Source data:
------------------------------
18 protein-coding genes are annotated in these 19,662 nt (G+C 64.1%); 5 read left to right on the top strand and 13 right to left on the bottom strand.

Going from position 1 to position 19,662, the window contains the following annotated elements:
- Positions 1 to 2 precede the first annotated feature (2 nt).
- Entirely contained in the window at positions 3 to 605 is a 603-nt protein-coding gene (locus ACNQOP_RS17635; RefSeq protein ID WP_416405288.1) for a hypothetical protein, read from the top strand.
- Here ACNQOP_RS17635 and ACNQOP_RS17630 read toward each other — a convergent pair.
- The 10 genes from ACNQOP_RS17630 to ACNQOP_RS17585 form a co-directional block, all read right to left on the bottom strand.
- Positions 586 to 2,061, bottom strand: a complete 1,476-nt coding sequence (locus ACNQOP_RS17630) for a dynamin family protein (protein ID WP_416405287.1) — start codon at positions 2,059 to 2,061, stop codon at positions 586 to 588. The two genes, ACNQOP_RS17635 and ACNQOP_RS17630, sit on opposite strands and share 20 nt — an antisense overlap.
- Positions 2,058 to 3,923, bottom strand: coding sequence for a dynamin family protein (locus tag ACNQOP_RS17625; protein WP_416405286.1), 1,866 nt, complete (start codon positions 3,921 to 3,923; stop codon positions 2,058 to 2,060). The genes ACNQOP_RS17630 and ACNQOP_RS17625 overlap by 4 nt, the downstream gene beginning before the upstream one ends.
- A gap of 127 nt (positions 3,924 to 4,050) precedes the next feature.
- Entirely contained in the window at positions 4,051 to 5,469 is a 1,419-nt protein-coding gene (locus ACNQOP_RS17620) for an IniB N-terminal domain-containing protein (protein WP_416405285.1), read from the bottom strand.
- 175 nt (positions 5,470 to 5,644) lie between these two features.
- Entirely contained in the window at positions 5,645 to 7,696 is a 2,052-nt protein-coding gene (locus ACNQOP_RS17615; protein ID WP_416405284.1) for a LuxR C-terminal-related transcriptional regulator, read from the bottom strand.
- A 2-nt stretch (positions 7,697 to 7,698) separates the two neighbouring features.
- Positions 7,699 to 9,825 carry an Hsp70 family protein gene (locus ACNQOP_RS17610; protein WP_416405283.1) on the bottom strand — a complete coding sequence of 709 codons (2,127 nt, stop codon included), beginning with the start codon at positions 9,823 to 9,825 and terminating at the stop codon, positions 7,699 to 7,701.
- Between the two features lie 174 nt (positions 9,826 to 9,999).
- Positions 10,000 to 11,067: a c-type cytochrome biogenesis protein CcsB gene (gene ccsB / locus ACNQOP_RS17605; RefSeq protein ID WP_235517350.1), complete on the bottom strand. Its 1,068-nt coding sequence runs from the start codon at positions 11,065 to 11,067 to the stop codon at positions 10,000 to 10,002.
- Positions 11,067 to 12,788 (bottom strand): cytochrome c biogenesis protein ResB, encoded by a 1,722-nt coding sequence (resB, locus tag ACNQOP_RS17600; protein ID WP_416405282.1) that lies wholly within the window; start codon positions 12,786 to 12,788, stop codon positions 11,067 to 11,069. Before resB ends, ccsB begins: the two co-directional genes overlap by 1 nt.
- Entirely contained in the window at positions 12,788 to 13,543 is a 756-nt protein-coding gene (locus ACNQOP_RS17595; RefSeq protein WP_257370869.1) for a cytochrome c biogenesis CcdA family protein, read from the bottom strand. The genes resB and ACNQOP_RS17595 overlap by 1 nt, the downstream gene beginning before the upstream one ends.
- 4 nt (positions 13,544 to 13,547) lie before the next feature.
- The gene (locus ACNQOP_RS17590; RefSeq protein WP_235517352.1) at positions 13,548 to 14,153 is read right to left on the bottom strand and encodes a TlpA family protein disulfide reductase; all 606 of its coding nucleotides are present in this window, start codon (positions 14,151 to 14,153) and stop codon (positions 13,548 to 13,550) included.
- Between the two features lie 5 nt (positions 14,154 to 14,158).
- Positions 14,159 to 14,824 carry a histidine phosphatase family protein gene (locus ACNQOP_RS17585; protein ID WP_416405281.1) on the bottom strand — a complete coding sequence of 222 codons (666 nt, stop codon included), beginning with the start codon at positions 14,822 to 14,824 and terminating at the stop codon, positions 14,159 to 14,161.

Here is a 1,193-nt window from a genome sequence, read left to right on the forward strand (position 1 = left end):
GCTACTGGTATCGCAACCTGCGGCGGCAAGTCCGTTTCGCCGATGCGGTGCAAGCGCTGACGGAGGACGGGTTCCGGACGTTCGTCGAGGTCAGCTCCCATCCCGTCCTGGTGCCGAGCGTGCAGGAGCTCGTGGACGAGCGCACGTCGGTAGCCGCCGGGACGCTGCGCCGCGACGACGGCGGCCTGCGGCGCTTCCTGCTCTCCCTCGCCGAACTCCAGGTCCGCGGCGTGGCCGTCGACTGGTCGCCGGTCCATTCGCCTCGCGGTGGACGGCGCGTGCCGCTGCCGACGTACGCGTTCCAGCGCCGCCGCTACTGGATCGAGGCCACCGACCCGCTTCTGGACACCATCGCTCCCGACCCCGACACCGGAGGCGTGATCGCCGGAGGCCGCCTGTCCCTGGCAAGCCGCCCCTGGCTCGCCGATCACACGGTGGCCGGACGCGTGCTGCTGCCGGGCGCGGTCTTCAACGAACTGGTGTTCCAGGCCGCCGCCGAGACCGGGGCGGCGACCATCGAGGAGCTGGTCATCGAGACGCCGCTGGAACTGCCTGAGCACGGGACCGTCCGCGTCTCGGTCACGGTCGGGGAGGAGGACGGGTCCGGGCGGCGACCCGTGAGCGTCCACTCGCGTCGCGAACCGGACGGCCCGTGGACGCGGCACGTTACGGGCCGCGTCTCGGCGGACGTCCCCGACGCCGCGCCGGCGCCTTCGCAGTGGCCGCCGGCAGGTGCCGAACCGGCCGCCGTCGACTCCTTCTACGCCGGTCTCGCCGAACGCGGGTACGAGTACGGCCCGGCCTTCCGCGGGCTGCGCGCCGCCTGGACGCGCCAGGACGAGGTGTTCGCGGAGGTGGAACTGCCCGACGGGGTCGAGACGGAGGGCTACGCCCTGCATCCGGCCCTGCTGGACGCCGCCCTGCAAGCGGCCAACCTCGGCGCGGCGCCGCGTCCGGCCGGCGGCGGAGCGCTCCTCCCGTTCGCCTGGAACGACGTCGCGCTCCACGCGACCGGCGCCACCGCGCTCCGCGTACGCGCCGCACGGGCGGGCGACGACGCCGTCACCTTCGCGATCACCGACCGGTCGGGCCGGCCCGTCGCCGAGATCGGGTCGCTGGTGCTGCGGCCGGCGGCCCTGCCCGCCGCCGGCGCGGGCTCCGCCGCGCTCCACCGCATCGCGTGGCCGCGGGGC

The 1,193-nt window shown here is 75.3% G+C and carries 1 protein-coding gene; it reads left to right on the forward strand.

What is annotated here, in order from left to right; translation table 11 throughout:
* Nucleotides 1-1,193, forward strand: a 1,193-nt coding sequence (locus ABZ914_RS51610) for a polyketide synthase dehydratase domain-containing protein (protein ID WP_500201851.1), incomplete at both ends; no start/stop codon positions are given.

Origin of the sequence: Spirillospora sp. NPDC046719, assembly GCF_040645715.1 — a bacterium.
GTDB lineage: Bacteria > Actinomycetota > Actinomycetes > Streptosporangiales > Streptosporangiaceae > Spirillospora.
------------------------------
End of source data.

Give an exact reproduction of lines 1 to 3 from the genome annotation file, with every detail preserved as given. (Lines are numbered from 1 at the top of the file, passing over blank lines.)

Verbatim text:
18 protein-coding genes are annotated in these 19,662 nt (G+C 64.1%); 5 read left to right on the top strand and 13 right to left on the bottom strand.

Going from position 1 to position 19,662, the window contains the following annotated elements:
- Positions 1 to 2 precede the first annotated feature (2 nt).